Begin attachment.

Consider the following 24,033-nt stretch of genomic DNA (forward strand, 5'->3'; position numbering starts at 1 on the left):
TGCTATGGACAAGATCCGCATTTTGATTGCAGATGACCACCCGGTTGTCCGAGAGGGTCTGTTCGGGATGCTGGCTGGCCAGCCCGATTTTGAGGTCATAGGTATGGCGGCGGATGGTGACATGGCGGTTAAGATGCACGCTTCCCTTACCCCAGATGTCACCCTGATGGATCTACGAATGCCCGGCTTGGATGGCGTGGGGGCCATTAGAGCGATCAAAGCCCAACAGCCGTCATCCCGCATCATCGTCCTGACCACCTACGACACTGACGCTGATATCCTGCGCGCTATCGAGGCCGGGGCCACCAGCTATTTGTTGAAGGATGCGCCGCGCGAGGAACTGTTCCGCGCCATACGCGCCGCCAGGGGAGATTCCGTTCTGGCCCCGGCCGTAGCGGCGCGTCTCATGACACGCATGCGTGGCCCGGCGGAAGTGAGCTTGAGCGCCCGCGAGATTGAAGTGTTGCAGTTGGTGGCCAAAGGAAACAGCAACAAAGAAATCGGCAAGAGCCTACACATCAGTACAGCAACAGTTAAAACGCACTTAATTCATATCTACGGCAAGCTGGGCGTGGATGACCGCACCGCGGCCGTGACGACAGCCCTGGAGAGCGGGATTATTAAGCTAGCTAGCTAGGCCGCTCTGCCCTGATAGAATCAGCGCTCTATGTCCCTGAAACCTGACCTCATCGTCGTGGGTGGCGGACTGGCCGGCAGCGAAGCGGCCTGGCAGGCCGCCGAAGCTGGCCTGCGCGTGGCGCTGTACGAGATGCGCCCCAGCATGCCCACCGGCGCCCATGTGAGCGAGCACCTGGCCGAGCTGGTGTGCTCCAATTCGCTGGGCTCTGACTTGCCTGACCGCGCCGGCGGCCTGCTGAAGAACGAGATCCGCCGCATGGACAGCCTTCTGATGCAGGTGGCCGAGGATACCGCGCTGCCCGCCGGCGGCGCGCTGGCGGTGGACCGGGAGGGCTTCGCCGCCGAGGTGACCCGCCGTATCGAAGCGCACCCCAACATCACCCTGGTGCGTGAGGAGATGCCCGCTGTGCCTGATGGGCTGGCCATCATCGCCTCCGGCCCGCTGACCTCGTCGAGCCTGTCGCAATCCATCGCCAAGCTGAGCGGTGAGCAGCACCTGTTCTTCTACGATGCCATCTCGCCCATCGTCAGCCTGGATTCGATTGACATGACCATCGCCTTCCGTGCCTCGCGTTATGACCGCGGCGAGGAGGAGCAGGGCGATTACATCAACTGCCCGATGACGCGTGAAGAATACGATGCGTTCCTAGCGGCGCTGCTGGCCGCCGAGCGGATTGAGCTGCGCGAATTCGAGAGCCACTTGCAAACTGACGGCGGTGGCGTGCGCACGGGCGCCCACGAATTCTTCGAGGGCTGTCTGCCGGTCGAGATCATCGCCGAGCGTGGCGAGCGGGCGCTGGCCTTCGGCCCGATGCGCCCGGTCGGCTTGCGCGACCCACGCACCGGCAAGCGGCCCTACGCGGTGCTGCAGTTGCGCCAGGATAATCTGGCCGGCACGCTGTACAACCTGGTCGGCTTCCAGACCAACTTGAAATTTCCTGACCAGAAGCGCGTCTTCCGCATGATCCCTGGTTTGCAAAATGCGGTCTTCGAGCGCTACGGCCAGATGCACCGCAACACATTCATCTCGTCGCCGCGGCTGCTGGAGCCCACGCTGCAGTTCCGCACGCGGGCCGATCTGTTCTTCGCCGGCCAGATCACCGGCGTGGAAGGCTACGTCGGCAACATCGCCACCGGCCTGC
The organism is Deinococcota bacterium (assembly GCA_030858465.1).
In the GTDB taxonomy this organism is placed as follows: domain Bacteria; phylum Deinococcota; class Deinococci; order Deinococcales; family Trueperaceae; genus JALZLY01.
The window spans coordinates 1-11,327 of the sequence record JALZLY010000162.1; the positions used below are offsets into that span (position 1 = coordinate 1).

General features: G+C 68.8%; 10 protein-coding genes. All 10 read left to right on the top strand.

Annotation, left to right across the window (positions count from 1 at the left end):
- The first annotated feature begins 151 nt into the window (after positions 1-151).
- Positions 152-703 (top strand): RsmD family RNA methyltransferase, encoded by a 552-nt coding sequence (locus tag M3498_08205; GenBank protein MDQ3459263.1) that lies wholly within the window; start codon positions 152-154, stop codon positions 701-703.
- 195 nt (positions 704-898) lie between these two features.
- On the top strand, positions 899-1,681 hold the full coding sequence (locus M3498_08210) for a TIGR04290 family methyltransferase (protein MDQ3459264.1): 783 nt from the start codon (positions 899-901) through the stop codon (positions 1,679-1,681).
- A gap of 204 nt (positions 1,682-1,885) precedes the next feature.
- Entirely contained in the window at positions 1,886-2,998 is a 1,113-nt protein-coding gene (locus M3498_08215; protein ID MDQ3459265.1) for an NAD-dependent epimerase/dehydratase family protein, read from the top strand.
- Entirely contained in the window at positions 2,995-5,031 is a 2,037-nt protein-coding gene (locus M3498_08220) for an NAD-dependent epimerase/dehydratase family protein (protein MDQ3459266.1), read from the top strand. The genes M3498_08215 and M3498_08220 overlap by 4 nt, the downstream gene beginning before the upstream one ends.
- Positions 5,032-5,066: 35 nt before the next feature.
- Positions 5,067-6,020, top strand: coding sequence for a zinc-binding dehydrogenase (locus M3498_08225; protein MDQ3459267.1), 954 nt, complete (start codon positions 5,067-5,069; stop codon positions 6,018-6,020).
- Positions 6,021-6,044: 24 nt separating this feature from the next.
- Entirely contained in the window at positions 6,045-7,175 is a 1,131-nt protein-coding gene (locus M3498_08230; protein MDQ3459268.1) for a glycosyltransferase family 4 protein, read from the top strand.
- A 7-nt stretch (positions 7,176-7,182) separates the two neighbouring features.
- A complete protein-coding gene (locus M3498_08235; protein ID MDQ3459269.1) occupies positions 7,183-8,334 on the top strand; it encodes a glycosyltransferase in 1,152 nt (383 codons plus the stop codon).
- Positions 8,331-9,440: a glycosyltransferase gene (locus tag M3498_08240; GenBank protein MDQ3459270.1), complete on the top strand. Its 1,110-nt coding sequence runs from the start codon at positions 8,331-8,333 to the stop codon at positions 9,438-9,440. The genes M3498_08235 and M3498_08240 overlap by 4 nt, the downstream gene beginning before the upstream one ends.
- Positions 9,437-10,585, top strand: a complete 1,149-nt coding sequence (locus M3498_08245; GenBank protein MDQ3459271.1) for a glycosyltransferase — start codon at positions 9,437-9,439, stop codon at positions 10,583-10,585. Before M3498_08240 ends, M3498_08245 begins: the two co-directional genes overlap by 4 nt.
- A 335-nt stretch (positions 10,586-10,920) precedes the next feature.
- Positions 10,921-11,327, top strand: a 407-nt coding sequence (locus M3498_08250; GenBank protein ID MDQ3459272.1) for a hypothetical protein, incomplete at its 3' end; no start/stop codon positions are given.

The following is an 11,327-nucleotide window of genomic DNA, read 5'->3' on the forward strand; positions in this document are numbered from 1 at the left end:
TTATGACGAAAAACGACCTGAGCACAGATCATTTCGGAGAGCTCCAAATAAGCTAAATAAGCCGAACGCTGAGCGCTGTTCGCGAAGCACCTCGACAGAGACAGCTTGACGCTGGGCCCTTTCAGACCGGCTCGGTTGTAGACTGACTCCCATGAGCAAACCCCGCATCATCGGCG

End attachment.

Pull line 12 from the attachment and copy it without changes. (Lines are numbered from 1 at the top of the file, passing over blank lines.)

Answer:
- A gap of 204 nt (positions 1,682-1,885) precedes the next feature.